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Why does my laptop bounce email?

When I send email with an attachment (an mp3) to my laptop from my desktop
computer, it bounces back with a message that my laptop inbox is full. However,
it isn’t full. In fact, I’ve cleaned everything out of my Outlook Express on my
laptop, including deleted messages, sent mail, etc. There’s nothing there. Why
is this happening and how can I fix it?

It’s not your laptop that’s complaining. Exactly who is complaining
depends on how you’ve got your email accounts set up, and which account you’re
sending it to.

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The first thing to realize is that your laptop, or more correctly Outlook
Express or any email client running on your laptop, doesn’t bounce mail. All a
mail program does is download mail, which either works, or doesn’t. If it
doesn’t, the mail program will display an error message right then and
there.

A bounce happens when a mail server has to reject a message it’s
receiving for some reason.

Since it’s complaining about an inbox being full, we can assume that the
mail server that’s complaining is the your ISP’s mail server that hosts the
email account you’re attempting to send to – the one your laptop would download
mail from (i.e. the POP3 server and account settings as configured in the
laptop). That might be the same server that you’re using to send from (the SMTP
server and account settings you’re using on your desktop), but it might not
be.

“When you download your email, you are in effect moving
it from the inbox on your ISP’s server to the inbox in your mail
program.”

So why is it complaining about an inbox when the inbox is on your laptop?
Because you have an inbox on your ISP’s mail server. The mail server for your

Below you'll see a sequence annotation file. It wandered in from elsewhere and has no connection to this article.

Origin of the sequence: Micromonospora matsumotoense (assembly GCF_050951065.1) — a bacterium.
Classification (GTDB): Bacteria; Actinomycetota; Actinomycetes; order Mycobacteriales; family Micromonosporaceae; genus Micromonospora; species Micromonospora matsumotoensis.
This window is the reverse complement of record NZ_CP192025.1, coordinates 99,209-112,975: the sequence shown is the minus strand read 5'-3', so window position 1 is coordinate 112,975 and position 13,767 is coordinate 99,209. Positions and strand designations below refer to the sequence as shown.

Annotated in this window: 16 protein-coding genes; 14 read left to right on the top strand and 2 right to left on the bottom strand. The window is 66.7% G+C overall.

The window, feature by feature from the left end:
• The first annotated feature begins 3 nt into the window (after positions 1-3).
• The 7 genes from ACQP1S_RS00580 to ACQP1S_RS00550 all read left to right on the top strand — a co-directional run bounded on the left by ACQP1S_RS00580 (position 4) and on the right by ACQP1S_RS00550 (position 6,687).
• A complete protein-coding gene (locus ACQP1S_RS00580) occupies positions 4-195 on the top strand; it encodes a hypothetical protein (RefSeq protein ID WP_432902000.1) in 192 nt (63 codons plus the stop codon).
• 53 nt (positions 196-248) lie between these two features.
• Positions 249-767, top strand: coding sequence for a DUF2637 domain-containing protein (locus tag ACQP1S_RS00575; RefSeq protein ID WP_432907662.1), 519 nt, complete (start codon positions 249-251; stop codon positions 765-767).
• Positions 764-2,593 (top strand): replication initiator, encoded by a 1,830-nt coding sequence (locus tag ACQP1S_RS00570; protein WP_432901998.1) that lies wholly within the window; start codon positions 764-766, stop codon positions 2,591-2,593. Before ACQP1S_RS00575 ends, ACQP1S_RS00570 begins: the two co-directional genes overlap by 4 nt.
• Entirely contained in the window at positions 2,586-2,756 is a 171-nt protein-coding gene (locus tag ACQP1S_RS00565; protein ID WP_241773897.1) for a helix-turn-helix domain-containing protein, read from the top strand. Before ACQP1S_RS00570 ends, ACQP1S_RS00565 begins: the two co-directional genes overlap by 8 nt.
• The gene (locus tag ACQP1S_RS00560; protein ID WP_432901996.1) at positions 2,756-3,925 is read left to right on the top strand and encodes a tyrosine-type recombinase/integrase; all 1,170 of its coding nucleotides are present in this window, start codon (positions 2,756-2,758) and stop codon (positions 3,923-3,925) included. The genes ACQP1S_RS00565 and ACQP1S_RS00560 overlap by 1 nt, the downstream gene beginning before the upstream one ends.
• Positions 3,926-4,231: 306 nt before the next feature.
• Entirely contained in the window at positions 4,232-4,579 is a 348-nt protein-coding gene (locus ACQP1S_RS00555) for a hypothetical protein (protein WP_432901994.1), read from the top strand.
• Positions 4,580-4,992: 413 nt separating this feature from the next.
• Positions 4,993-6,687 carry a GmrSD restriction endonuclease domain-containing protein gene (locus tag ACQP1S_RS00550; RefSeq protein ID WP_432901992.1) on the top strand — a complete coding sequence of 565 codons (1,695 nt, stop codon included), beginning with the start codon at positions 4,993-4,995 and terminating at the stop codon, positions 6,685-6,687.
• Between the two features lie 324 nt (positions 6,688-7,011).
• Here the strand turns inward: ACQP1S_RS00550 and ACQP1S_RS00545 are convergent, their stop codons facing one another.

account has to have a place to hold your email until you come along with
Outlook Express and download it.

Say you don’t check email for a few days, but email is still arriving for
you. That email is kept, in an inbox, on your ISP’s mail server. When you
download your email, you are in effect moving it from the inbox on your ISP’s
server to the inbox in your mail program.

Many ISP’s place a “quota”, or a maximum amount of email that you may have
in your server’s inbox at any one time. Normally simply downloading email into
your mail client periodically is enough to keep that server’s inbox empty as
mail is moved from it to the inbox on your computer.

So, why would that inbox be “full”?

Two reasons come to mind:

One, the MP3 file you’re attempting to send may, itself, be bigger than the
quota. For example if your ISP limits you to, say, 5 megabytes of email storage
in your mail server’s inbox, then a 6 megabyte MP3 file simply won’t fit. In
reality, because of the way attachments are encoded, it’s likely that a 4
megabyte, or even a 3 megabyte MP3 file also won’t fit. Attachments get bigger
when they are encoded in email.

The other might be that your mail client could be configured to leave all
messages on the server. This is typically not the default setting. What happens
is that instead of moving your messages from the ISP’s mail server to
your inbox, it copies them – leaving the originals on the server.
There, they continue to accumulate and eventually your quota may be
exceeded.

So the solution is to a) verify your mail quote with the ISP providing the
account you’re attempting to receive the file on, and b) make sure that your
email client is not configured to leave email on the server, but rather
download it and remove it from the server.

And finally, if you’re just attempting to copy a file from one machine to
another on the same network, mailing as an attachment is a lazy, inefficient
way to do it. (Yes, I do it too, but it’s still lazy and inefficient.) The
“right” way is to use file sharing and simply copy the file from one machine to
the other. Much faster, and no quotas involved.

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